Brightening Up November

November can be a difficult month, with dank and dreary days and the daylight petering out not so very long after lunch.

It has also been very wet and windy and this trail camera tells that story:

This wooden swing seat is extremely heavy yet has been blown over by the gales:

I am envious of people who get themselves away to some sunshine at this time of year. My sister-in-law is spending November in Australia and has been seeing sights such as this:

Australia is such a long way away and I’m sure I will never get there now, but how I would love to see koala bears and kangaroos in their natural habitat.

It feels like a good time to take stock and remind myself of the many reasons there are to be joyful this week.

We haven’t had a frost yet and many of the pots in the garden are looking better now than they have done all summer:

It is lovely to dive into the greenhouse out of the wind and the rain. It’s like you are entering a microcosm of warmth and sanctuary, where tender plants are steadfastly sitting out the winter

I have been taking my tiny grandson out for walks in the countryside around the appealing village of Wye which sits at the bottom of the North Downs. He and I have been enjoying ourselves and, more importantly, his mother has been able to get a bit of sleep in the afternoon because she currently isn’t getting much at night.

The River Stour flows through Wye and is looking pretty swollen and angry at the moment:

The hedgerow larder is well stocked with berries to feed the birds through the winter:

Berries on Hawthorn – these are clearly delicious and are always the first to go
Ivy Berries are less popular and are often left until last
This may be an ivy berry in the blackbird’s beak – it looks a bit small to be a sloe

We built this insect hotel in the paddock as a winter project last year and I hope that there are many invertebrates cosily tucked away and hibernating in there now:

We have a few winter projects planned for this year, the most interesting of which is to build a bigger and more natural pond in the wood with the hope of encouraging in palmate newts and other woodland amphibians and reptiles.

The mahonia up by the bins is just fabulous in November. Have-a-go-hero buff-tailed bumblebees attempt a winter generation here and this plant is a big attraction for them.

In the background of the photo above you can see the Bolette – a Fred Olsen Line cruise ship that was here for several days. She gave us quite a shock when she first arrived and we were concerned that she had lots of passengers on board who were being forced to spend several days boringly anchored alongside us.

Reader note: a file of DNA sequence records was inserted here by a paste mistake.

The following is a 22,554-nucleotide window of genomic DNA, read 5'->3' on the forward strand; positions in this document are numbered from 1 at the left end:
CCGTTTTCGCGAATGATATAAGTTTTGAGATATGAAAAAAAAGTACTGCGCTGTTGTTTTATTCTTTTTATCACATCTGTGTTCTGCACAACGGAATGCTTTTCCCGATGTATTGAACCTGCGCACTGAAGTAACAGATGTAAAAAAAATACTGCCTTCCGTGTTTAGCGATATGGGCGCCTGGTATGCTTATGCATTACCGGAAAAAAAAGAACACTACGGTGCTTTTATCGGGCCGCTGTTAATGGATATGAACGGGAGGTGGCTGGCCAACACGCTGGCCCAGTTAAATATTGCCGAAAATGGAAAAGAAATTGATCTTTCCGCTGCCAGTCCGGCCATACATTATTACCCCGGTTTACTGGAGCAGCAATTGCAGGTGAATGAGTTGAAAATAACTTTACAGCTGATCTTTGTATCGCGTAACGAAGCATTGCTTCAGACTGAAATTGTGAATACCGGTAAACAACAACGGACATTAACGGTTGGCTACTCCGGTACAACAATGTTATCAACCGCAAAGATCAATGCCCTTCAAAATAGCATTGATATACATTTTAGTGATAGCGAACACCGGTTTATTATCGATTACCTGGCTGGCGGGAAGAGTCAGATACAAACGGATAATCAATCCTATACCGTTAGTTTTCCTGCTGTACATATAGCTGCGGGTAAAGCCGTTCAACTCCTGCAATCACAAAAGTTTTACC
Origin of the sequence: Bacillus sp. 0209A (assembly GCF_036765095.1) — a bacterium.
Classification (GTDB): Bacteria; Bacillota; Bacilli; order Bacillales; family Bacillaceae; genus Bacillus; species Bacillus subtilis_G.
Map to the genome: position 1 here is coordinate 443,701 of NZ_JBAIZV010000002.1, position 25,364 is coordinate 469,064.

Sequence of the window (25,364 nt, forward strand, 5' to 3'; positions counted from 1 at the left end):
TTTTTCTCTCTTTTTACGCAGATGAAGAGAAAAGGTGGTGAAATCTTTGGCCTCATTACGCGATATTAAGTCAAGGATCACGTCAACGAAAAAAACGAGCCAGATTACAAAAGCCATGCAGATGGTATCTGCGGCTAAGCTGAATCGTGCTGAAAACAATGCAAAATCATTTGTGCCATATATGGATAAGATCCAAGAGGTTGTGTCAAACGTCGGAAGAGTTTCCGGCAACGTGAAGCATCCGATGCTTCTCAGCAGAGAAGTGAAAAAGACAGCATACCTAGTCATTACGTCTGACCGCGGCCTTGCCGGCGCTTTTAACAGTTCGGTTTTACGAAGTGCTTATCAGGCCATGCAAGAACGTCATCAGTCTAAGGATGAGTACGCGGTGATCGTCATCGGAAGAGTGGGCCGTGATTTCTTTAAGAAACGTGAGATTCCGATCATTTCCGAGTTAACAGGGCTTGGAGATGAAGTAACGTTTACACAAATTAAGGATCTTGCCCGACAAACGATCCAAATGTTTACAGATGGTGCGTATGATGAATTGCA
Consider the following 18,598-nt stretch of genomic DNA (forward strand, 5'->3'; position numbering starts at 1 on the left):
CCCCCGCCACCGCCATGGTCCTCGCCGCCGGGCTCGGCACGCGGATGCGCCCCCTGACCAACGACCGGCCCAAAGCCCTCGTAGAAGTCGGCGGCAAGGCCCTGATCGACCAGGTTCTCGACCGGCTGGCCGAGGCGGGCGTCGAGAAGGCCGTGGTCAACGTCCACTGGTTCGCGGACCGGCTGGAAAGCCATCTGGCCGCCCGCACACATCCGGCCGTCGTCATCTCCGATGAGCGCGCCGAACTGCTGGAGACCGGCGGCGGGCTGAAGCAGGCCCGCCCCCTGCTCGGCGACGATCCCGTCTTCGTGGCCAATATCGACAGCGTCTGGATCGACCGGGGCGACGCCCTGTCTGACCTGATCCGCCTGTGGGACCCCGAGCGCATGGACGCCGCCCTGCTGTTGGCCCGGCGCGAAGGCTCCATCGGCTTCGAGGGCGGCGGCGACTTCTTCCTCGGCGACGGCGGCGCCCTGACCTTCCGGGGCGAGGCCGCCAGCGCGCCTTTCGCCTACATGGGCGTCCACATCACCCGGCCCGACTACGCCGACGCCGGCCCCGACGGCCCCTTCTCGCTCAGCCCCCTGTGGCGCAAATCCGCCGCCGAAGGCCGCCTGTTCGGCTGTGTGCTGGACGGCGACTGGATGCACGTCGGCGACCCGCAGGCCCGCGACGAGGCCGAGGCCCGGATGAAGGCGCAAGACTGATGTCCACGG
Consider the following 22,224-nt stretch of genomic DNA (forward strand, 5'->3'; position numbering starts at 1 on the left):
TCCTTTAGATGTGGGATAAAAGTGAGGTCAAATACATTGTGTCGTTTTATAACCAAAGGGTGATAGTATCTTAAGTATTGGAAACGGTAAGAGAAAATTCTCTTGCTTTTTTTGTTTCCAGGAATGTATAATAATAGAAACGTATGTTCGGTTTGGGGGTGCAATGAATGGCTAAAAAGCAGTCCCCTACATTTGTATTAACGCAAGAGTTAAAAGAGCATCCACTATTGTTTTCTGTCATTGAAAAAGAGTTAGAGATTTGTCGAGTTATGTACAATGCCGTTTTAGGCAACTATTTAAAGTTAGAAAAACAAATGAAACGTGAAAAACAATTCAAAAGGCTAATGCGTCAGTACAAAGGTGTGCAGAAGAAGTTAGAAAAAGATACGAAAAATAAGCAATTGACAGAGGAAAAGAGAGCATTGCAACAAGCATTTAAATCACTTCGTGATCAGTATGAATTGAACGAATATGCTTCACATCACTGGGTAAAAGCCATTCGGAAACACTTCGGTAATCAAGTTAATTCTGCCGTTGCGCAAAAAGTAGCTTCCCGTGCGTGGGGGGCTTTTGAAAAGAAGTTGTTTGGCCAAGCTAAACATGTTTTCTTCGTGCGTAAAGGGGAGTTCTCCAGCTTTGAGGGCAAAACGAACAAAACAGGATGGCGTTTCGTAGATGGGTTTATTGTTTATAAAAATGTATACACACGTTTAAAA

But, looking up her schedule, I see that her next cruise is a White Christmas in Norway, a thirteen night voyage departing on 21st December. Well, that does sound tempting right now, but how could I be away on Christmas Day and miss the excitement of seeing if the hyacinths come into flower for the big day?

These forced hyacinth bulbs are already poking their noses above the soil. Apparently they need to be brought into the house on 4th December for them to flower for Christmas Day. It feels unlikely that I will have got it exactly right but let us see.

My Christmas cacti never get it right and always flower in November, but actually November is in need of a bit of brightening:

The glorious colours of autumn are at their best this month:

A walk in a wood near Maidenhead this week

Once again this week, the trail cameras are mostly fogged up and have not provided me with many photos, but I do like these of our two badgers in the meadows.

The meadow badgers have had a bad couple of years. In 2021 there were no cubs and, this year, all three cubs died once they had been weaned. I presume this was because they were unable to get at earthworms in the hard ground of the drought. As a result there are only two badgers left here now. In late summer 2020, however, we were treated to sights such as this which is quite a sad contrast:

Photo from 2020

I can no longer deny to myself that the One-eyed Vixen seems to have mange yet again. This will be the fourth or fifth time – I’m losing count:

I have once more started her on a course of mange treatment. It has always worked in the past, so let’s hope it does again.

This little dog, without any associated human, spent some time in the meadow yesterday.

It even went under the fence onto the cliff path which is usually the preserve of the wild animals:

Five minutes later, the fox with the down-tipped tail did extensive sniffing in the same place. This handsome fox is the mate of the One-eyed Vixen and strangely he has never caught her mange even though they spend a lot of time together:

This gate often has interesting stuff going on and the camera is sheltered by a hedgerow and still working well:

A blackbird bathing very enthusiastically:

Over in the wood, I don’t always look at the camera at the badger sett and this photo of the polecat (or polecat-ferret hybrid) was probably taken a fortnight ago when this animal also appeared on some other cameras:

This squirrel is collecting leaves for its nest. I suspect it is filling up the nearby tawny owl box again:

Less than a month now until the winter solstice when the days start getting longer. For us here on a windblown and soggy east coast of Kent, the knowledge that the tipping point will soon be passed brings us some comfort.

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